"Did you pay for your breasts? My dad says you did." When a pupil asked primary teacher Lisa Jarmin this question, that was the moment she knew she was public property and fair game for gossip. The answer, in case you're curious, is none of your business.
This may be an extreme example of an invasion of privacy, but every teacher will have a story to tell of an inappropriate remark or an awkward or embarrassing encounter: bumping into a student or parent on holiday in your swimwear, on a boozy night out or, worse still, on a dating site.
Unlike most other professions, in teaching the personal is public. Not only can activities most people take for granted have serious repercussions - and come back to haunt them many years later - but they can also cost a teacher their job. That the rules for anyone dealing with children should be strict is understandable, but surely teachers have the right to a private life?
The answer isn't as straightforward as you might have hoped. "Teachers don't need to be saints," says Matthew Wolton, a specialist in education law, but when they are sinners their transgressions are, in many instances, for their employer to forgive.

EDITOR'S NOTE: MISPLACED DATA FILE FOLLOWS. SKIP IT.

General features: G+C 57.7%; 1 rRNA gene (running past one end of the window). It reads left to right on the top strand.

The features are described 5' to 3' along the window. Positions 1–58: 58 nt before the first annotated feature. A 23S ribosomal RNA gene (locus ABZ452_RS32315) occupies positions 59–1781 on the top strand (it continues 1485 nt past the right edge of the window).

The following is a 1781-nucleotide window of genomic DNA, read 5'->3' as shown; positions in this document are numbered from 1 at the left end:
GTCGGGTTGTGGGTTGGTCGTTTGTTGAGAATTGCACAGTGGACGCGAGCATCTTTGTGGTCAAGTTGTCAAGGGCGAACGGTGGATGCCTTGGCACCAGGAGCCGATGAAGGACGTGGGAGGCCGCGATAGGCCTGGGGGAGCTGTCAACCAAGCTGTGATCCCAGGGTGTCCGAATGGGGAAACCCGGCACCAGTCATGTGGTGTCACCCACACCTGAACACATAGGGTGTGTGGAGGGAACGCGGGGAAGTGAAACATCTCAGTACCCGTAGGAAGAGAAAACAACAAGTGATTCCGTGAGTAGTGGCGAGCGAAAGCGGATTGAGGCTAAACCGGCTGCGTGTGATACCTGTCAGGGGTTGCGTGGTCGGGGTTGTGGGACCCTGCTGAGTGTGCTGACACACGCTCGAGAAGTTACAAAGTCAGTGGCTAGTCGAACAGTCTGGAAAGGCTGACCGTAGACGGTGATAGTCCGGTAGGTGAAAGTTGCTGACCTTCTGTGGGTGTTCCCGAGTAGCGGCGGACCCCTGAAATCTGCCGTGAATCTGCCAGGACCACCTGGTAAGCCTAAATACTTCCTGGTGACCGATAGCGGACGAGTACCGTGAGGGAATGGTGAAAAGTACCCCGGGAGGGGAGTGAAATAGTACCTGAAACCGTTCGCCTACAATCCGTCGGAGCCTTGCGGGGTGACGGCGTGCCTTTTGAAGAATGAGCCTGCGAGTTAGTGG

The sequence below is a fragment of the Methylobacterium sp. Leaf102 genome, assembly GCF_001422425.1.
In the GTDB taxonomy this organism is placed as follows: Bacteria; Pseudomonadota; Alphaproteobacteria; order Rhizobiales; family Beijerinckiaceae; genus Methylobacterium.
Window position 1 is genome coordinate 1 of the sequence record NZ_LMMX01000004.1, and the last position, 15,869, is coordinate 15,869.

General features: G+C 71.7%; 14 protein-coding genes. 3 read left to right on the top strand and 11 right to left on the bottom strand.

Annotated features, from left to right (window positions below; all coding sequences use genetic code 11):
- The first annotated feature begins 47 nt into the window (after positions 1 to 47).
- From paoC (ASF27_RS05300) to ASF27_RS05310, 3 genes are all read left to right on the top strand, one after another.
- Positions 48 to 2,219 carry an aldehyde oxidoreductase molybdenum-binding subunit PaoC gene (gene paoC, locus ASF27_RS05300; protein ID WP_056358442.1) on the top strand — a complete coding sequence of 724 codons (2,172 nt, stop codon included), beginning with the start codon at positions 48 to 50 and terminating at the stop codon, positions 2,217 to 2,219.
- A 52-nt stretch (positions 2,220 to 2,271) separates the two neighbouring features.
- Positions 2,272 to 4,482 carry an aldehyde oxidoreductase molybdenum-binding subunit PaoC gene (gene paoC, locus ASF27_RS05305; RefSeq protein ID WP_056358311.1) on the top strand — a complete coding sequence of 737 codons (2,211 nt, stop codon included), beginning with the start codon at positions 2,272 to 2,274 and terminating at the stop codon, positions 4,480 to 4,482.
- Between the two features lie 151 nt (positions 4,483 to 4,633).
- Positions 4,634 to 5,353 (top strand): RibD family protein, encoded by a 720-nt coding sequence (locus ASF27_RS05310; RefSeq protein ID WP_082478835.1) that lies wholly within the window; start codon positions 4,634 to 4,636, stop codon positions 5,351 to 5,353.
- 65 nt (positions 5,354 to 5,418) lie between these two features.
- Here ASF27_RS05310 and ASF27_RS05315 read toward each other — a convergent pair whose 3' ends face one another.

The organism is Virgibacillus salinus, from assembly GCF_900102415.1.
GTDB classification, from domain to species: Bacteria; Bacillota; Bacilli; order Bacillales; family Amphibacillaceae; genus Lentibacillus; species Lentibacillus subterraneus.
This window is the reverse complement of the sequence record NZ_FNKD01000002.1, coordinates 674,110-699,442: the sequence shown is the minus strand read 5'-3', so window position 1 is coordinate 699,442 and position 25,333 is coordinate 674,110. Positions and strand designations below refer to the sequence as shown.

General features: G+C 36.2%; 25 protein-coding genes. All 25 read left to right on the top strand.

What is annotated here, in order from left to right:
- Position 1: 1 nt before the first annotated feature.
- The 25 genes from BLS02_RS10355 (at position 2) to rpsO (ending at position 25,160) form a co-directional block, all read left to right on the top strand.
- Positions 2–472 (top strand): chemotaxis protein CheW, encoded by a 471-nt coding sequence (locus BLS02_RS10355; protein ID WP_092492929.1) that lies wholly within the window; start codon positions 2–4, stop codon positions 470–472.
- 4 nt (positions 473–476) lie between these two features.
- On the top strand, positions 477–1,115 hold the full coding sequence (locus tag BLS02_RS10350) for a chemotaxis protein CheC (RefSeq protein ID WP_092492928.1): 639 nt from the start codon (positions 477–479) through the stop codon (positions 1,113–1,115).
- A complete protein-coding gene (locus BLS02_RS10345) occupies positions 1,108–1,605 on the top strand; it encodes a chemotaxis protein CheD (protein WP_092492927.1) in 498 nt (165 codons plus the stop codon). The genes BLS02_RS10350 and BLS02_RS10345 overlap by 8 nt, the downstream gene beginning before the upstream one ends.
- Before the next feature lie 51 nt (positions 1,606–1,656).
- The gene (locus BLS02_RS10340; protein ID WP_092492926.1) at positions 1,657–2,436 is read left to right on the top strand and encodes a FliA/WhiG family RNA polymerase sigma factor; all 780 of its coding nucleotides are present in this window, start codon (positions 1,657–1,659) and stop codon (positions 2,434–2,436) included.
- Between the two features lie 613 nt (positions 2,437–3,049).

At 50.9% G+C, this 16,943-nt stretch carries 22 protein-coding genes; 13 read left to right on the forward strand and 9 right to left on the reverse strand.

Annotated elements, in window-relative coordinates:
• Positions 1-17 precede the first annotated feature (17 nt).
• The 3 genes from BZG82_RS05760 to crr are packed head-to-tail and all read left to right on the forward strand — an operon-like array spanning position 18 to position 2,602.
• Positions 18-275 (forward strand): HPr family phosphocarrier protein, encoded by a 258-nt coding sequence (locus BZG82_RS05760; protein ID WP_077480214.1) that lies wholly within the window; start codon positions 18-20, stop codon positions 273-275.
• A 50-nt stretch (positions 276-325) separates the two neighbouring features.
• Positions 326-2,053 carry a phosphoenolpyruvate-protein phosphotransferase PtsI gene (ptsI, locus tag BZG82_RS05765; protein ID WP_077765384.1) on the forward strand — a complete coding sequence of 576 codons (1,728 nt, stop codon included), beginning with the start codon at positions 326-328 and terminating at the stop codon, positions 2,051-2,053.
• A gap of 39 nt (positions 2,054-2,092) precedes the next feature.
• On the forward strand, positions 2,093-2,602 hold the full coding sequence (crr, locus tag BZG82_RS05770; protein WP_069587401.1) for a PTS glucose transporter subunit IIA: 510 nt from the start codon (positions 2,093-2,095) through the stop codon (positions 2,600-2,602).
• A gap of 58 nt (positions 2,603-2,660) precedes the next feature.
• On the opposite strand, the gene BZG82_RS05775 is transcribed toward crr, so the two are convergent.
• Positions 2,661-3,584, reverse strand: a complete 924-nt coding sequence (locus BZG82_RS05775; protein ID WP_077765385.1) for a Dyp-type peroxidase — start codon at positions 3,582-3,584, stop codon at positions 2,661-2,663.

Anything illegal is obviously a no-no, but the thinking of the individual school will determine any other wrongdoing - and unfortunately attitudes can vary enormously. Being violent or turning up drunk are clear-cut examples of gross misconduct that would get a teacher sacked. Other examples, however, such as compromising photographs appearing on the internet, may well be down to the school to judge according to the circumstances involved.
And if a teacher does have the right to a private life, then they should also have the right to a decent work-life balance in which to take advantage of it.
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